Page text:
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Thread: Employment

  1. #31
    What a great discussion you have started, Megan. Let me try to describe what we have and where I think we can go and perhaps we can start from there.

    Bulletin Board. This bulletin board site is hosted by infopop who makes a great bulletin software called the Ultimate Bulletin Board. I was enquiring about setting up UBB to replace the Cando forums when I found out that they provide a service called OpenTopics which is based on an Oracle database serving XML onto XSL stylesheet pages. They charge $1000 per month for 500,000 page views, $2000 for a million page views per month. They host and take care of the site. We are currently averaging about 5000 page views per day. I called them and this bulletin board was set up in 30 minutes. I am impressed by their cheerful efficiency and reasonable pricing. The appearance of this web site can be infinitely changed using XSL stylesheets. Infopop does everything including daily backups, statistics, and email digest service.

    The current CareCure server. I have been using an old Mac G3 server running Appleshare 6.1 that I have been using as the laboratory community web site for Quest and other community purposes. The CareCure site is connected at 100 Mbit/sec to Internet. It is "free" in the sense that Rutgers University is supporting the community. We are currently getting 2000-4000 connections per day on that server and it can handle up to 50,000 connections per day. I used Adobe GoLive to set up flat html pages. It is a laborious but straightforward.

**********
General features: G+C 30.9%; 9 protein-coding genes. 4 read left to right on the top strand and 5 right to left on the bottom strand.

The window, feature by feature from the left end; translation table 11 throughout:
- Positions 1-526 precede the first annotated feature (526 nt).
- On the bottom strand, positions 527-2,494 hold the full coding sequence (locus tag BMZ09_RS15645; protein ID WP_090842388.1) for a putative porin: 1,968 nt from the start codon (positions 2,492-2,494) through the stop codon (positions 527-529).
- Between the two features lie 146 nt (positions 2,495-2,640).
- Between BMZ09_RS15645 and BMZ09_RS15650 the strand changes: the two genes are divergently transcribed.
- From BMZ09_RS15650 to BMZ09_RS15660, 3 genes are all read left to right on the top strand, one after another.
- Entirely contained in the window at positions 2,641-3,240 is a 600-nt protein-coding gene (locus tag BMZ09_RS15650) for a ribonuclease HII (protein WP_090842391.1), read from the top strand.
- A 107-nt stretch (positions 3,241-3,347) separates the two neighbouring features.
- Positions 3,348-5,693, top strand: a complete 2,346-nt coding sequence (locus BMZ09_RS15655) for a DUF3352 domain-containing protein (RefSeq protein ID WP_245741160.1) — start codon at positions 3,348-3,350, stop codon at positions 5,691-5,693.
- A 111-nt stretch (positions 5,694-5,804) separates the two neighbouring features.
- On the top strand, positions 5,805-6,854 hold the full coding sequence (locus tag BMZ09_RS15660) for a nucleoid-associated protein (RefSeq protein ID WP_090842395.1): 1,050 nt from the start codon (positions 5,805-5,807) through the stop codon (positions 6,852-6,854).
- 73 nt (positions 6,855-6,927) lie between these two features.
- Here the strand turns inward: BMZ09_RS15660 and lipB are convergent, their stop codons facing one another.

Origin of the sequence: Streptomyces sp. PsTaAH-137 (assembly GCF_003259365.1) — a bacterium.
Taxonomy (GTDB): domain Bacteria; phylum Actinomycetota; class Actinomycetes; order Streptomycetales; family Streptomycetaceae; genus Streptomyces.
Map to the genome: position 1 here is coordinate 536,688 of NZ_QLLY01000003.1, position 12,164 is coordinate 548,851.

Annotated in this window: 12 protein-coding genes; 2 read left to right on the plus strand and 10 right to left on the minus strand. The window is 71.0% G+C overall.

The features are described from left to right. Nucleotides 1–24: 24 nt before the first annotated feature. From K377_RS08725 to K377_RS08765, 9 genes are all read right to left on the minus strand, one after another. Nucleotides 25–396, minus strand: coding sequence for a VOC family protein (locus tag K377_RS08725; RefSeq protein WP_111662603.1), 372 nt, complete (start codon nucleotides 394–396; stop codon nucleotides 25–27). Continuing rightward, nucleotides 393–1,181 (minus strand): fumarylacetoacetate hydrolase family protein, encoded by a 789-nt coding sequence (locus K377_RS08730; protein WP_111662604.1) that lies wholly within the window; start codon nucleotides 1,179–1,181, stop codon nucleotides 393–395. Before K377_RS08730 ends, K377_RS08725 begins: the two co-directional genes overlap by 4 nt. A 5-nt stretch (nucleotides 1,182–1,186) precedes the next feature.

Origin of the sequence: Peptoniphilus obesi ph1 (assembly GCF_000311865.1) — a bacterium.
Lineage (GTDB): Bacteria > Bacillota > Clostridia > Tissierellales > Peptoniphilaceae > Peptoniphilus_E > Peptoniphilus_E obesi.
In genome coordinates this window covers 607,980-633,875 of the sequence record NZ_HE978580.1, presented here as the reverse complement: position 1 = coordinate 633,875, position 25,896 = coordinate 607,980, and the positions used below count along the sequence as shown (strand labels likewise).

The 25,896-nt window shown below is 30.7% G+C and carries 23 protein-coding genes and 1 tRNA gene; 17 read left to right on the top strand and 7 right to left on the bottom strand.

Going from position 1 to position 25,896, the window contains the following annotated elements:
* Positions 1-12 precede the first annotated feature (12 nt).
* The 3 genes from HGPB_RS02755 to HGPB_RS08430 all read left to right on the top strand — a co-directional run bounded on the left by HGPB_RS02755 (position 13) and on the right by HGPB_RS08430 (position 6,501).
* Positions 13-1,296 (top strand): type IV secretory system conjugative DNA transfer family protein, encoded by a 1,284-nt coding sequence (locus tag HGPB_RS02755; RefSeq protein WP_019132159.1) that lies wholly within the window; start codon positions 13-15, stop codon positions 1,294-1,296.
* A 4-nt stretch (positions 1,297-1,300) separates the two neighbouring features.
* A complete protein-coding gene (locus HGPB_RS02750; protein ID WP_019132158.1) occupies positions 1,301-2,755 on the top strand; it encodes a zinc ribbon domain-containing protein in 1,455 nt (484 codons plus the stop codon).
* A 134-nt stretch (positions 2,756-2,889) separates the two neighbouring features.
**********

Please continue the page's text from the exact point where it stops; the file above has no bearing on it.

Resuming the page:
Planned SCIWire. We will be directing traffic from and to and respectively. My plan is to tranfer to an Apple G4 dual processor 700 MHz equipped with an unlimited OSX license, Apache, WebObjects, and an Oracle database (Rutgers has an unlimited license of Oracle). WebObjects is now certified platinum (the highest compatability) with Oracle. It has many tools that are designed to move data from Oracle directly to and from a web site. It can handle over a million connections per day.

    Community Pages. I am planning to put the entire site on an Oracle database. The contents will be XML delivered to XSL stylesheets. We will be working closely with Sam Maddox to solicit, edit, and publish articles by the community for the community.
    We are planning to offer individuals free web pages in which they choose any of several dozen styles, place text or images in different parts of stylesheets. They can change the styles (or contribute their own stylesheets) whenever they want by using their registration password.

    Scientific Community. We are setting up a consortium of laboratories studying spinal cord injury therapies. Called SCICure Consortium, this consortium of perhaps 100 laboratories will share their data on database-driven web site that would contain all the data generated with our IMPACTOR rat spinal cord injury model (over 100 laboratories currently use the model and we trained 50 of them in the past year alone). This database will be linked with another one called NGEL which will contain the gene expression data from gene chips that we will provide the laboratories at cost. Together, this will represent the first comprehensive laboratory spinal cord injury database that scientists can mine to compare their work with others. I am planning to set up bulletin boards for the scientists to discuss their findings with each other, using Infopop.